Moneyline betting is a form of wagering where there is no point spread. You are simply picking the winner based on the outcome of the game, moneyline odds can vary wildly depending on the odds in each event.
Moneyline betting is not to be confused with moneyline odds, also known as American odds. These odds are commissions attached to a bookmaker’s point spread, moneyline bets are simply taking one side to win straight-up, picking the team who wins outright will win you your bet.
Most sportsbooks will offer their users moneyline wagers in addition to point spreads. The odds will be higher when taking a favorite in the matchup, the bettor will be risking more to win less. The odds on the underdog will be a plus wager, the bettor will be risking less to win more.
Baseball, soccer, and ice hockey are mostly moneyline betting, since these sports do not have point spreads moneylines are the default way of wagering. Football and basketball do have moneylines in addition to point spreads. In recent years, football moneylines have become extremely popular among sports bettors. Moneyline betting is based on the amount bet per $100. Let’s look at look an example of a baseball moneyline:
Pittsbugh Pirates +140
St. Lous Cardinals -150
In this baseball matchup, the St. Louis Cardinals are the moneyline favorite. For the bettor to win $100, he will need to wager $150, risking $150 to win $100. If the Patriots lose, the bettor will lose his original stake of $150. The Pittsburgh Pirates are the moneyline underdog in this matchup. A $100 dollar wager will win the bettor $140, risking $100 to win $140. Again, if the Pirates lose the bettor will lose his original stake of $100.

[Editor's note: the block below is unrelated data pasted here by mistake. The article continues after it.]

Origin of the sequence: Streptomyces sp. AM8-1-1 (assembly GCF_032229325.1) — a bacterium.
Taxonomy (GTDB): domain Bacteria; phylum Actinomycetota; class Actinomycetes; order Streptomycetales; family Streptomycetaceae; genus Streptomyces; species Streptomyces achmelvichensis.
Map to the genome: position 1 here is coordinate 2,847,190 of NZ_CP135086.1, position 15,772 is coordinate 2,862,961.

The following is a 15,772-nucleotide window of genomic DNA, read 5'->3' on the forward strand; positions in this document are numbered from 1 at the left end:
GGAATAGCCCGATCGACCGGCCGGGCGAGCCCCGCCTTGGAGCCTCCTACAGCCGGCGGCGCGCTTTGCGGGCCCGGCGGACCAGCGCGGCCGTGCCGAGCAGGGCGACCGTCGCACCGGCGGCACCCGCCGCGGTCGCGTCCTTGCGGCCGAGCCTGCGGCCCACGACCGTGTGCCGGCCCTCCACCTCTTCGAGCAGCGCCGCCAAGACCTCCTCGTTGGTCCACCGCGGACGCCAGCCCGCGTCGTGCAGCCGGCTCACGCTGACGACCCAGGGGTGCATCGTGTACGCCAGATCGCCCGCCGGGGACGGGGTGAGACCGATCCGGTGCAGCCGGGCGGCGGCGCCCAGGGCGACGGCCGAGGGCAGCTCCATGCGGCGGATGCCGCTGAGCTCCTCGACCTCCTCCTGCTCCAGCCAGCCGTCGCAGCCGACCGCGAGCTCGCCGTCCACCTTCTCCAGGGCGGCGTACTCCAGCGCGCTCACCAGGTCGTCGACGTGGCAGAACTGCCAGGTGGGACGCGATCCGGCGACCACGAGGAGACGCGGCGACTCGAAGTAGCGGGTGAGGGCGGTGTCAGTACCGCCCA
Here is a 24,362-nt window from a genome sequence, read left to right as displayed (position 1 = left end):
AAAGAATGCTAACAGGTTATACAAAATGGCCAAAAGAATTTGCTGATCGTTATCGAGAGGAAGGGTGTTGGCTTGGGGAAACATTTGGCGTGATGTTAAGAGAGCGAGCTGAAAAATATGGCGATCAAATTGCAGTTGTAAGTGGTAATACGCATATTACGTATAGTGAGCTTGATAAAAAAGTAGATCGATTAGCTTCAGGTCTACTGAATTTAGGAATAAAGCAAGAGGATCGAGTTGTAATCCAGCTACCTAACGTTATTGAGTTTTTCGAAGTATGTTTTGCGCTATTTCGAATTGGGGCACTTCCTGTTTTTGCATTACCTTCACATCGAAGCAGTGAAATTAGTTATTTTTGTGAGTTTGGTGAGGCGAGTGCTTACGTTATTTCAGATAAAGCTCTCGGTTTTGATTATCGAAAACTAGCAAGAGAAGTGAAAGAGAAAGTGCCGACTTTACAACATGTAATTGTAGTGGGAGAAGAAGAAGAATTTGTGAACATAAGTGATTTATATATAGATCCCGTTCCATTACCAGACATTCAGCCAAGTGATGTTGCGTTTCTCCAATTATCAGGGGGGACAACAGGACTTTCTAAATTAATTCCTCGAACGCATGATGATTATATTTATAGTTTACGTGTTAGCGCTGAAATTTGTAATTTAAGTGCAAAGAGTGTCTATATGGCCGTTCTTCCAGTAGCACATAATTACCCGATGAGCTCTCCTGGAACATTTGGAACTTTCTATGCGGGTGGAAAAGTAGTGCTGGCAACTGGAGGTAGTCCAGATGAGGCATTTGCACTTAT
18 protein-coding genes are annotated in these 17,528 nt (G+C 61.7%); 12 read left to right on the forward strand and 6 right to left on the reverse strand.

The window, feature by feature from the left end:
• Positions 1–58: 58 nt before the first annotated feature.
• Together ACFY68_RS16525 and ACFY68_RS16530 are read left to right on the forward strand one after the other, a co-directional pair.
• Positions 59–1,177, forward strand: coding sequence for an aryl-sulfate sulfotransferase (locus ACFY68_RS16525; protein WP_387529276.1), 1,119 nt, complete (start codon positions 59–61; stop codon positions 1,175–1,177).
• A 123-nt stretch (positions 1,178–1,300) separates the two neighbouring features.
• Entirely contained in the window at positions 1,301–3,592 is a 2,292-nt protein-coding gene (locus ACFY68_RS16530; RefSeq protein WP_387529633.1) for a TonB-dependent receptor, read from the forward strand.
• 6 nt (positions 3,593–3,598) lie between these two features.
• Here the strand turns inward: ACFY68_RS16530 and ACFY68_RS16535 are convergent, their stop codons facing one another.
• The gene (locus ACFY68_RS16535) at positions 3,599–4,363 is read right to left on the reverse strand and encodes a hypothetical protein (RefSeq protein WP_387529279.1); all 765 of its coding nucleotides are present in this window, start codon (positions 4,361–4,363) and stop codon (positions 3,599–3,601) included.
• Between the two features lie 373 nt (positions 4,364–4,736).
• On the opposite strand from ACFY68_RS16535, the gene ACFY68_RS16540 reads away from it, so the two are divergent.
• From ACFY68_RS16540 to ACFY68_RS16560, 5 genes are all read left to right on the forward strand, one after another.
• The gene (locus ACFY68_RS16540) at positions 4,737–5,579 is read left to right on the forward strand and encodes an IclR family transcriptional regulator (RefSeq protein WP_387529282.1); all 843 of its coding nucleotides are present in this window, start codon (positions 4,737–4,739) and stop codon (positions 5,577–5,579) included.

Here’s an example of an NFL football moneyline wager:
Buffalo Bills +285
New England Patriots -330
The Patriots are the massive favorite in this matchup, the bettor will have to risk $330 to win 100. The Bills are the underdog, where a $100 wager has the potential payout of $285.
Moneyline betting can be tough to tackle for some bettors, but it is truly a balance of risk vs. reward. For instance, a large favorite of -300 or more is most likely to win going to win their matchup but that large price means you’ll be risking a lot for a small payout.
On a moneyline bet of -300, you’ll need to win your bet 75% of the time just to break even. When your odds jump even higher to -400, you’ll need to win your bet 80% of the time to show a profit. You are risking a lot to win very little and even though a large favorite will win most of the time, when they do lose, you will find yourself out a lot of money. I try to stay away from large favorite moneylines, because the amount risked is very high and the payoff is low.
On the other hand, underdog moneylines can be lucrative wagering opportunities. Upsets happen more often than some of us think and moneyline betting is a great way to take advantage. For example, for a moneyline wager of +250, a bettor will only need to win about 28% of the time to break even and for a +300 wager the bettor would only need to win 25% of the time to break even. If you can spot upsets even decently well, moneyline wagers on underdogs can be profitable bets.
In cases when there is a point spread and moneyline offered on an event, such as an NFL football game, many bettors will place a wager on the moneyline and point spread of an underdog they feel has a chance to pull the upset. They will safely bet the point spread because they feel the game will be close, but will also put themselves in line for a nice payday if the underdog wins straight-up.
There is no magic formula for moneyline betting, you’ll simply need to pick your spots wisely and balance your risk versus your potential reward. In general, I think this means taking higher upside picks, such as underdogs rather than taking large favorites. However, bettors should analyze each game independently looking for value in both favorite and underdog moneylines.